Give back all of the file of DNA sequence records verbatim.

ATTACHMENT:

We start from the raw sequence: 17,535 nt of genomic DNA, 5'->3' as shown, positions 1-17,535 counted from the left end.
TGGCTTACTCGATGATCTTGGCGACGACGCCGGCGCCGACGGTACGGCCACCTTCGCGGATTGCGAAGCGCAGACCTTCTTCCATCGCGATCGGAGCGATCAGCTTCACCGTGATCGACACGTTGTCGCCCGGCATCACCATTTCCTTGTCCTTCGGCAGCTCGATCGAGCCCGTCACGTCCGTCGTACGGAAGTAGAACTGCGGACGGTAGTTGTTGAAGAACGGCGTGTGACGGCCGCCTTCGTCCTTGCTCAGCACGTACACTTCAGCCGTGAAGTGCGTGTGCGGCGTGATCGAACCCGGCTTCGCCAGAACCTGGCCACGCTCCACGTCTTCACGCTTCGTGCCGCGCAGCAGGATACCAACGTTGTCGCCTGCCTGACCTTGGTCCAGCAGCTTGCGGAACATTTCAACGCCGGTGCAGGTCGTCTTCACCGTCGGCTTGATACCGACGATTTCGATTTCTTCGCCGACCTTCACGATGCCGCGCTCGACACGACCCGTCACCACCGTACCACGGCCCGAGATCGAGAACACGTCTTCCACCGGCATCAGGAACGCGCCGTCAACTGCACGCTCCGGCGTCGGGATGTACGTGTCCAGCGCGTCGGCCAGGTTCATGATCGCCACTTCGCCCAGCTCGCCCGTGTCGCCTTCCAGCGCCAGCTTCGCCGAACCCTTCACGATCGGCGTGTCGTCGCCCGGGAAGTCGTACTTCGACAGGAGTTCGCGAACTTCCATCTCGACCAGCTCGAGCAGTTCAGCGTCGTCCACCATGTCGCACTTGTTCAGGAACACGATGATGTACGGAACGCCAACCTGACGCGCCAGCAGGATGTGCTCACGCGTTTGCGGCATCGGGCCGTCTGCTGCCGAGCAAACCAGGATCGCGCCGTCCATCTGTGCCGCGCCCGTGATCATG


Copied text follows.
We start from the raw sequence: 17,535 nt of genomic DNA, 5'->3' as shown, positions 1-17,535 counted from the left end.
TGGCTTACTCGATGATCTTGGCGACGACGCCGGCGCCGACGGTACGGCCACCTTCGCGGATTGCGAAGCGCAGACCTTCTTCCATCGCGATCGGAGCGATCAGCTTCACCGTGATCGACACGTTGTCGCCCGGCATCACCATTTCCTTGTCCTTCGGCAGCTCGATCGAGCCCGTCACGTCCGTCGTACGGAAGTAGAACTGCGGACGGTAGTTGTTGAAGAACGGCGTGTGACGGCCGCCTTCGTCCTTGCTCAGCACGTACACTTCAGCCGTGAAGTGCGTGTGCGGCGTGATCGAACCCGGCTTCGCCAGAACCTGGCCACGCTCCACGTCTTCACGCTTCGTGCCGCGCAGCAGGATACCAACGTTGTCGCCTGCCTGACCTTGGTCCAGCAGCTTGCGGAACATTTCAACGCCGGTGCAGGTCGTCTTCACCGTCGGCTTGATACCGACGATTTCGATTTCTTCGCCGACCTTCACGATGCCGCGCTCGACACGACCCGTCACCACCGTACCACGGCCCGAGATCGAGAACACGTCTTCCACCGGCATCAGGAACGCGCCGTCAACTGCACGCTCCGGCGTCGGGATGTACGTGTCCAGCGCGTCGGCCAGGTTCATGATCGCCACTTCGCCCAGCTCGCCCGTGTCGCCTTCCAGCGCCAGCTTCGCCGAACCCTTCACGATCGGCGTGTCGTCGCCCGGGAAGTCGTACTTCGACAGGAGTTCGCGAACTTCCATCTCGACCAGCTCGAGCAGTTCAGCGTCGTCCACCATGTCGCACTTGTTCAGGAACACGATGATGTACGGAACGCCAACCTGACGCGCCAGCAGGATGTGCTCACGCGTTTGCGGCATCGGGCCGTCTGCTGCCGAGCAAACCAGGATCGCGCCGTCCATCTGTGCCGCGCCCGTGATCATG